Beyond the Holy Border: A Poet's Odyssey to Manasarovar

Bookworm Issue 122 Jan, 2012
Text by Bishma Upreti

Here is the story of a trek through far west Nepal and into Tibet to Lake Manasarovar and to the foot of Mount Kailash. It is one of those rare (we wish there were more) true, insightful and personal trekker’s tale by a Nepali. The writing is all the more interesting because the author is a poet.

Here’s a snippet of his poetic prose: “Manasarovar! Oh, blue nature! We came here, reaching forward in enthrallment. We were drawn here in fascination of your gracefulness and cordiality, bowing our heads to your beauty and elegance! Oh, you! the blue lake−Manasarovar!”

Like many such accounts, both the thrills (first sight of Lake Manasarovar and Mount Kailash) and the difficulties (steep trails, long weary days) are important to the story. So, too, is the hospitality of people met in villages along the way.

As a travelogue it also has personal and sometimes philosophical passages: “After recharging ourselves with new energy, we spread along the hilly road. We were so carefree! We floated on the waves of delight, we flew on the wings of excitement...” And later, on a hard stretch: “Struggling upwards... I experience life; I feel alive. From a lofty stopping place... it is always refreshing to look back at one’s own past, at one’s deeds and slips.”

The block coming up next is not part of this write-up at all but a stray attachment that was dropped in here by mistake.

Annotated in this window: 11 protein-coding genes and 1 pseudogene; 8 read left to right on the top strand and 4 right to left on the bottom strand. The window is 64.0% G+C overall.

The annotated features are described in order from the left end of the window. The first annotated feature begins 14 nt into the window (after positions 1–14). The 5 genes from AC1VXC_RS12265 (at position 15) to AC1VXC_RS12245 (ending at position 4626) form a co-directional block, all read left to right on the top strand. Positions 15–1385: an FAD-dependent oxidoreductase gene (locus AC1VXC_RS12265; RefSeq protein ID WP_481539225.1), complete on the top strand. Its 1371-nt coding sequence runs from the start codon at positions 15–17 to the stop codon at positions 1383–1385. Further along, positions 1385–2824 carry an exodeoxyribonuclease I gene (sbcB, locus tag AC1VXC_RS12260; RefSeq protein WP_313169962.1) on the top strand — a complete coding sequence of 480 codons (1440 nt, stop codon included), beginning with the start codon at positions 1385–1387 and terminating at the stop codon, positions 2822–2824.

Upreti also speaks about the act of writing itself. While down in the hot Karnali river valley, he writes: “The more the day progressed, the hotter the sun grew. My impulses were triggered especially when I sweated profusely, drenching myself... I was the one who lived in a city and preached that we should toil and sweat. I was the one who used my writings to advocate hard work. Now I understood the real difference between talk and action.”

Later, higher up, he tells a wise and learned Buddhist monk that “Writing is a fine thing. To write something true is finer still and to write a thing that people are not aware of yet is even better. I draw deep satisfaction from it; but at a time when money is all-important, writing doesn’t bring in much of a living.”

To which the monk responds: “What is money worth in itself? Who has taken money with themselves in death? A good name is greater. Money is a necessity but not the be all and end all. We also need respect and dignity.”

Beyond the Holy Border is an interesting book, packed with some powerful images and feelings, written by a sensitive observer. I recommend it, especially for those bound in spirit or in fact to Manasarovar and Kailash.

Nonfiction. Fine Print Books, Jhamsikhel, Lalitpur, Nepal, 120pp.,, illus. Available in local bookstores.